The Ockhamist Catholics were the first post-Platonist school to challenge truth-value realism and a number of modern secular theorists outside mathematics and theoretical physics (as in other scientific fields and the social-sciences) therefore follow a formalist, social-constructivist model in the tradition of Ockham. But mainstream Catholicism, whilst embracing copious elements of both Thomist Arisotelianism and Franciscan Nominalism (for according to John Paul II: “The Church has no philosophy of her own nor does she canonize any one particular philosophy in preference to others.” (Pope St. John Paul II. "Fides et ratio, 49)), has never quite lost its grounding in a set of thoroughly Platonic fundamental axioms (such as the distinction between the changeable material world - the 'Seen' - and the unchanging eternal world of the divine ideas - the 'Unseen', as defined the Nicene Creed: "We believe in one God...maker of heaven and earth, and of all that is, seen and unseen") and on account of St. Augustine's towering theological legacy, which decisively set the course of subsequent medieval Christian thinking.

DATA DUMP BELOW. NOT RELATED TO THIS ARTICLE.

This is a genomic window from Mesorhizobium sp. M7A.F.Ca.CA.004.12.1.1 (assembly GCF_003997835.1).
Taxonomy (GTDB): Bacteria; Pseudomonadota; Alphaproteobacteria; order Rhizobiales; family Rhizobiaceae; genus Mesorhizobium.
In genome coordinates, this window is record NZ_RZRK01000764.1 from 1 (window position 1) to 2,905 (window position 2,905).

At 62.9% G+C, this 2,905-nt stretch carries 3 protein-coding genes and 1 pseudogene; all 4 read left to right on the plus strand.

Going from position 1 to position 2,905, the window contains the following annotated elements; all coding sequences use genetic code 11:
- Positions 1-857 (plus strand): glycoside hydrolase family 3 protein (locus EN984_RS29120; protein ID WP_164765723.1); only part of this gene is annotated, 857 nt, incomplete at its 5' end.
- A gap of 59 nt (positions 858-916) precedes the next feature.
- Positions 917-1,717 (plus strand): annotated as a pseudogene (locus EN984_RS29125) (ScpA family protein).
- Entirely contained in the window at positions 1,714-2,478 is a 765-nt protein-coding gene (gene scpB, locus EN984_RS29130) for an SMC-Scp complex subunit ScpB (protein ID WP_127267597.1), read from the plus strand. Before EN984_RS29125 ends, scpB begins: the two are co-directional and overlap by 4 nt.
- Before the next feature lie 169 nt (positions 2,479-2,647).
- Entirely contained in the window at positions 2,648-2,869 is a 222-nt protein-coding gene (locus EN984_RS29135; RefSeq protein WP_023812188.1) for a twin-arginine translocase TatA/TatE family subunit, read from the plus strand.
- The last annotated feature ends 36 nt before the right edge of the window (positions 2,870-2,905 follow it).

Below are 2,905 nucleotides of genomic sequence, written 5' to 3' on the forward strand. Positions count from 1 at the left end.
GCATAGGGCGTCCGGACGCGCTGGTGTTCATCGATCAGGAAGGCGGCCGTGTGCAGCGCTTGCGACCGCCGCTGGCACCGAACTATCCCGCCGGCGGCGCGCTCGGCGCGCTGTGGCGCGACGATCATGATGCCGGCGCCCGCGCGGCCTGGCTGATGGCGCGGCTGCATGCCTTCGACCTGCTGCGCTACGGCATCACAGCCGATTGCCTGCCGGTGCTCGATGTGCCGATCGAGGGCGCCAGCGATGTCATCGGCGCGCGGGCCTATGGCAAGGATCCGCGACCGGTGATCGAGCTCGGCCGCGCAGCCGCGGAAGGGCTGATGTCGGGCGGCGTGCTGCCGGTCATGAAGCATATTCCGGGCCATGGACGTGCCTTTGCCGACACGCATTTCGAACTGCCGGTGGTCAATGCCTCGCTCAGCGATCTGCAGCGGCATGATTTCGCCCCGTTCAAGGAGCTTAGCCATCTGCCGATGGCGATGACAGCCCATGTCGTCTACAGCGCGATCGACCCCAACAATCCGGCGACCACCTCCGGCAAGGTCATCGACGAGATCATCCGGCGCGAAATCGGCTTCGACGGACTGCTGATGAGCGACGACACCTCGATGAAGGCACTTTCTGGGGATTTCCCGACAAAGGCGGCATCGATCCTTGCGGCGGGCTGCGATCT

F.C Happold, in his 1970 opus magnus on mysticism, went so far as to hail Plato "The Father of Christian Mysticism", in the following words:


    "...Few, if any, thinkers have had a deeper and more permanent influence on European thought. Much of his writing was concerned with politics; has sometimes been called the Father of the Modern State. Behind all his writings on political issues, however, lay a profound spiritual philosophy. It was his intense sense of the world of spirit which impelled him to strive to create on earth the sort of state in which the life of the spirit would be possible.